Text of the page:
Independent study through readings, reports, research projects, and conferences.

POL SCI 6410 Introduction to Policy Analysis: 3 semester hours

Same as P P ADM 6000. Systematic development of a critical/analytic base for dealing with public policy.

POL SCI 6415 Directed Readings and Research in Public Policy: 1-10 semester hours

Same as P P ADM 6150. Prerequisite: Consent of instructor. Independent study through readings, reports, research propjects, and conferences. May be repeated for credit, provided the subject matter is different.

POL SCI 6418 Social & Economic Development Policy: 3 semester hours

Same as SOC WK 6250. Prerequisites: SOC WK 5200 or equivalent or consent of instructor and graduate standing. Examines major trends and alternatives in social and economic development policy and practice in state, national, and international perspectives. Students will develop skills in policy analysis and development.

POL SCI 6420 Proseminar in Public Law: 3 semester hours

Study of judicial systems and processes (judges, courts, litigants, and juries) and evaluation of legal policies (Compliance, impact and deterrence).

POL SCI 6422 Law, Courts and Public Policy: 3 semester hours

Same as CRIMIN 6422. Prerequisites: Graduate Standing. An analysis of the role of courts as policymaking institutions and the law as policy. We will explore the role of judges as policymakers, consider the attributes of courts, (both trial and appellate) that make them appropriate yet limited targets for advocates of reform, and the implementation and impact of court decisions. We will consider recent examples of judicial involvement in state and national policymaking. In addition, we will examine the role of lawyers and interest groups in selecting litigation rather than alternative political processes for policy change.

POL SCI 6425 Directed Readings and Research in Public Law: 1-10 semester hours

Independent study through readings, reports, research projects, and conferences.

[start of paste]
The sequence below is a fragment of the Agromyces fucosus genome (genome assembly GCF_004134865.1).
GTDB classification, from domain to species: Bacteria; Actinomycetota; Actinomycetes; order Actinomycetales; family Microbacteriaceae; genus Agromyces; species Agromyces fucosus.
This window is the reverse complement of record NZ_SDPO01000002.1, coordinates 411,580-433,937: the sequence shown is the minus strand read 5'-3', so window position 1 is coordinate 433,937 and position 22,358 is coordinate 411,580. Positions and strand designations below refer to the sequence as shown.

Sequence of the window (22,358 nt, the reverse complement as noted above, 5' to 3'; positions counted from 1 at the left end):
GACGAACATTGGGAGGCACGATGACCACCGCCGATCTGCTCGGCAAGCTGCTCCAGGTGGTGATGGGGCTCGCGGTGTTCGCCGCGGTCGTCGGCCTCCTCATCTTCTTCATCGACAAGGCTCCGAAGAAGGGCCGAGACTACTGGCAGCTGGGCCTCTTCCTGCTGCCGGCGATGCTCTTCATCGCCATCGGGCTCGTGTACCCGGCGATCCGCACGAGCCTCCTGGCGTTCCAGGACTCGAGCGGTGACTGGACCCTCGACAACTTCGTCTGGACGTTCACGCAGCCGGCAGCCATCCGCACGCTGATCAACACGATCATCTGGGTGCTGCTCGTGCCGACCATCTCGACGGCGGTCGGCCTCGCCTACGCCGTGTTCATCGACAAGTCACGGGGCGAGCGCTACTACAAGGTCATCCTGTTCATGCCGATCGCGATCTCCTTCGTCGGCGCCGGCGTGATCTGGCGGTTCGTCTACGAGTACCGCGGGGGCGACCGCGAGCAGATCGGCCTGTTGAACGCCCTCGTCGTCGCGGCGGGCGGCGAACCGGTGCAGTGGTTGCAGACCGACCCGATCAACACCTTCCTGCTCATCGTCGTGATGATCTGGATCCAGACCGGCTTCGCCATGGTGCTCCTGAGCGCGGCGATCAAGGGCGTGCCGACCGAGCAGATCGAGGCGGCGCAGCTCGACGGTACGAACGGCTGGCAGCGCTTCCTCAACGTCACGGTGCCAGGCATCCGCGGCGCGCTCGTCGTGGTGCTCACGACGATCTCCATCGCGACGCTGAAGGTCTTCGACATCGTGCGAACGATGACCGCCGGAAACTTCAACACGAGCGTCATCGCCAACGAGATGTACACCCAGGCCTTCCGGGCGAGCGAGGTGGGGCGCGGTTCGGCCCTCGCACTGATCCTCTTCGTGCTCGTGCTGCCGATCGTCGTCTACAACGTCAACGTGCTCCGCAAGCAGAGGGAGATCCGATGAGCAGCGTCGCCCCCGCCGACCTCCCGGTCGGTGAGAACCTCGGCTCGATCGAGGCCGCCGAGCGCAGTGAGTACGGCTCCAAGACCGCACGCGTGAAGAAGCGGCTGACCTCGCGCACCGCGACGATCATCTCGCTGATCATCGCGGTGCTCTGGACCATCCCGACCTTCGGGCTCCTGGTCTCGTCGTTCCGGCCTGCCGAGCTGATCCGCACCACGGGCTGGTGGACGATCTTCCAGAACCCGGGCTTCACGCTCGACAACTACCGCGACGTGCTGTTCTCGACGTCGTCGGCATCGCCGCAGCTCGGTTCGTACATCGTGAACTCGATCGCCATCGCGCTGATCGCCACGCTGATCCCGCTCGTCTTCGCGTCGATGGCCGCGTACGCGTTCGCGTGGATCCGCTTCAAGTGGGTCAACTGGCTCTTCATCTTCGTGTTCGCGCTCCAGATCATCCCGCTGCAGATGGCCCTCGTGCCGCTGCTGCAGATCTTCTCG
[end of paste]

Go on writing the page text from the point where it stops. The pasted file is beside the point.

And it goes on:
POL SCI 6430 Proseminar in American Politics: 3 semester hours

Study of individual and group political behavior including socialization, participation, consensus formation, representation, legislative and judicial behavior.

POL SCI 6431 Seminar in American Politics: 3 semester hours

Research problems and design in American political process and behavior. May be repeated for credit when the subject matter is different.

POL SCI 6435 Directed Readings and Research in American Politics: 1-10 semester hours

Independent study through readings, reports, research projects, and conferences.

POL SCI 6440 Proseminar in Public Policy Administration: 3 semester hours

Examination of major approaches to analyzing public policies and their administration. Emphasis is on the effects of administrative organization and procedures on policy decisions and their impacts. Specific topics may include administrative accountability, inter-governmental relations,e public-private interaction, implementation of processes, bureaucratic expertise, the legal environment of public service and merit issues.

POL SCI 6442 The Policy Process: 3 semester hours

Prerequisite: Graduate Standing. This course will examine how public policies are made in the United States. It will cover different theories of the policy process, including how political actors get the government to focus on certain problems, form coalitions to enact policies, and generate support for their implementation. Finally, the course will examine how well various policy models apply to different policy domains.

POL SCI 6443 Health Care Policy: 3 semester hours